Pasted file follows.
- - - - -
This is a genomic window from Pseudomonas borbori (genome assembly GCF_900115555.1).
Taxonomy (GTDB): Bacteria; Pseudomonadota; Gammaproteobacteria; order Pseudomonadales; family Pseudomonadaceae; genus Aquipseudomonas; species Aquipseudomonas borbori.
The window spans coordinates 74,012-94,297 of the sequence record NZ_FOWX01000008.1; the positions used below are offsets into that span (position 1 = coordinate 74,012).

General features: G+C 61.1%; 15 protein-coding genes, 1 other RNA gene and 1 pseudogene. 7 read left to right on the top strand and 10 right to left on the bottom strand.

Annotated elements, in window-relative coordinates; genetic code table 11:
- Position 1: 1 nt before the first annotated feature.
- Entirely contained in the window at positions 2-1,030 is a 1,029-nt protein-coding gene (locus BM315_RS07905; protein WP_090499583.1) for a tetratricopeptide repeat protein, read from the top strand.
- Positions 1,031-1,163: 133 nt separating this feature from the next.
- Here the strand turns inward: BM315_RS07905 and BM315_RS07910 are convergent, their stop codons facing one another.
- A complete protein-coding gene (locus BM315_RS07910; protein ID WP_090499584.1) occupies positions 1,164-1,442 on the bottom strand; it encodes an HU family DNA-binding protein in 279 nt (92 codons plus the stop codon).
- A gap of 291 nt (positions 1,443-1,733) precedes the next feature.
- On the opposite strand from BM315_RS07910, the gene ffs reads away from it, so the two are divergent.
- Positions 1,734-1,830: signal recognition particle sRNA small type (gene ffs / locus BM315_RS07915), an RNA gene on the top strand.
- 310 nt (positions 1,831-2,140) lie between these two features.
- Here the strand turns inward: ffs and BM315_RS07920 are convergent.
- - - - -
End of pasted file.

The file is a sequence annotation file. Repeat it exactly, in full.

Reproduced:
This is a genomic window from Pseudomonas borbori (genome assembly GCF_900115555.1).
Taxonomy (GTDB): Bacteria; Pseudomonadota; Gammaproteobacteria; order Pseudomonadales; family Pseudomonadaceae; genus Aquipseudomonas; species Aquipseudomonas borbori.
The window spans coordinates 74,012-94,297 of the sequence record NZ_FOWX01000008.1; the positions used below are offsets into that span (position 1 = coordinate 74,012).

General features: G+C 61.1%; 15 protein-coding genes, 1 other RNA gene and 1 pseudogene. 7 read left to right on the top strand and 10 right to left on the bottom strand.

Annotated elements, in window-relative coordinates; genetic code table 11:
- Position 1: 1 nt before the first annotated feature.
- Entirely contained in the window at positions 2-1,030 is a 1,029-nt protein-coding gene (locus BM315_RS07905; protein WP_090499583.1) for a tetratricopeptide repeat protein, read from the top strand.
- Positions 1,031-1,163: 133 nt separating this feature from the next.
- Here the strand turns inward: BM315_RS07905 and BM315_RS07910 are convergent, their stop codons facing one another.
- A complete protein-coding gene (locus BM315_RS07910; protein ID WP_090499584.1) occupies positions 1,164-1,442 on the bottom strand; it encodes an HU family DNA-binding protein in 279 nt (92 codons plus the stop codon).
- A gap of 291 nt (positions 1,443-1,733) precedes the next feature.
- On the opposite strand from BM315_RS07910, the gene ffs reads away from it, so the two are divergent.
- Positions 1,734-1,830: signal recognition particle sRNA small type (gene ffs / locus BM315_RS07915), an RNA gene on the top strand.
- 310 nt (positions 1,831-2,140) lie between these two features.
- Here the strand turns inward: ffs and BM315_RS07920 are convergent.